5 Simple Steps
1. The first step is to head over to the FAA’s official registration page, check out the sweet graphics, and click REGISTER.
2. Next you’ll create an account by entering your email address and a password of your choosing. You’ll need to be 13 or older to create an account, or have someone create it for you. You will have to do the whole email verification dance, so once that’s complete proceed to the next step.
3. Enter the rest of your info (name and mailing address) and also agree to the FAA’s safety guidance list.
4. Pay up! Enter your credit card info, and confirm all the info on the review screen.
5. That’s it…you’re now registered. (told you it was easy) You should now be able to see your unique 10-digit registration number, which you’ll need to affix somewhere to any reg-applicable drone you fly. The FAA will also email you a registration certificate, that will look like this:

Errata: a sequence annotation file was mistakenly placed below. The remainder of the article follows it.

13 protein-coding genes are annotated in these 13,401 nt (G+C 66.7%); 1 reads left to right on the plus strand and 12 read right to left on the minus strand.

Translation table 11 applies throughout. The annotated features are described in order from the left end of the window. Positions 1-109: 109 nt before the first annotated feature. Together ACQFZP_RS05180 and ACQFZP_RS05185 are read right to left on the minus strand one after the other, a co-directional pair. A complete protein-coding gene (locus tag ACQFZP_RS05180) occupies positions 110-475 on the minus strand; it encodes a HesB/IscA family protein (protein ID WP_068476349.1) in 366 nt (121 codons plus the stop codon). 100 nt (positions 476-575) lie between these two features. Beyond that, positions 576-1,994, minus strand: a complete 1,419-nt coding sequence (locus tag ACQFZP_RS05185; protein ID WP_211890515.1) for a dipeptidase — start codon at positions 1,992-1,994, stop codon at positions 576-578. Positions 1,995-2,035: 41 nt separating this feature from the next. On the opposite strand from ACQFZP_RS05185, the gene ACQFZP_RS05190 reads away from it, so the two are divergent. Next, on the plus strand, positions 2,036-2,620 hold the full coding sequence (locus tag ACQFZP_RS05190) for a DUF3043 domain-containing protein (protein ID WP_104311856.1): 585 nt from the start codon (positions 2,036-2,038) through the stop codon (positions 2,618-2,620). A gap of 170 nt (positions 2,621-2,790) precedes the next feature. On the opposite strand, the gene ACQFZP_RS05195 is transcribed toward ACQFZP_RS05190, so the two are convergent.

Print it out or save it somewhere on your phone. Either way, make sure it’s accessible anytime you are flying your drone or plane. The FAA also wants you to adhere to their operating rules while flying (the guidelines you agreed to earlier). The guidelines are listed on your registration, like in the image above or the list below.
The FAA’s Safety Guidelines
- Stay below 400 feet, 1/3 the limit of Class G airspace
- ALWAYS yield right of way to manned aircraft and never fly near them
- You have to keep your aircraft in visual line of sight. That means you must be able to maintain eye contact with it, no matter its position.
- Stay away from emergency responders – police helicopters, wildfire efforts, etc…don’t be dumb, and don’t get in their way
- Don’t fly over stadiums, other sports events or large groups of people
- If you plan to fly withing 5 miles of an airport, you MUST notify the airport authorities and air traffic control
- Never fly when you’re buzzed, save it for post flight!
So now you know how to register a drone with the federal government, and as you have seen the process isn’t as intimidating as it may seem. I should mention though, that your info will be listed in a public searchable database…despite FAA claims of the contrary. So you will have to give up some privacy in order to fly your drone without the threat of penalty, flyer be warned. It seems like the penalty is pretty steep too. The FAA says you could be hit with a civil fine of up to $27, 500 and criminal penalties can be as high as $250K, or 3 years in prison!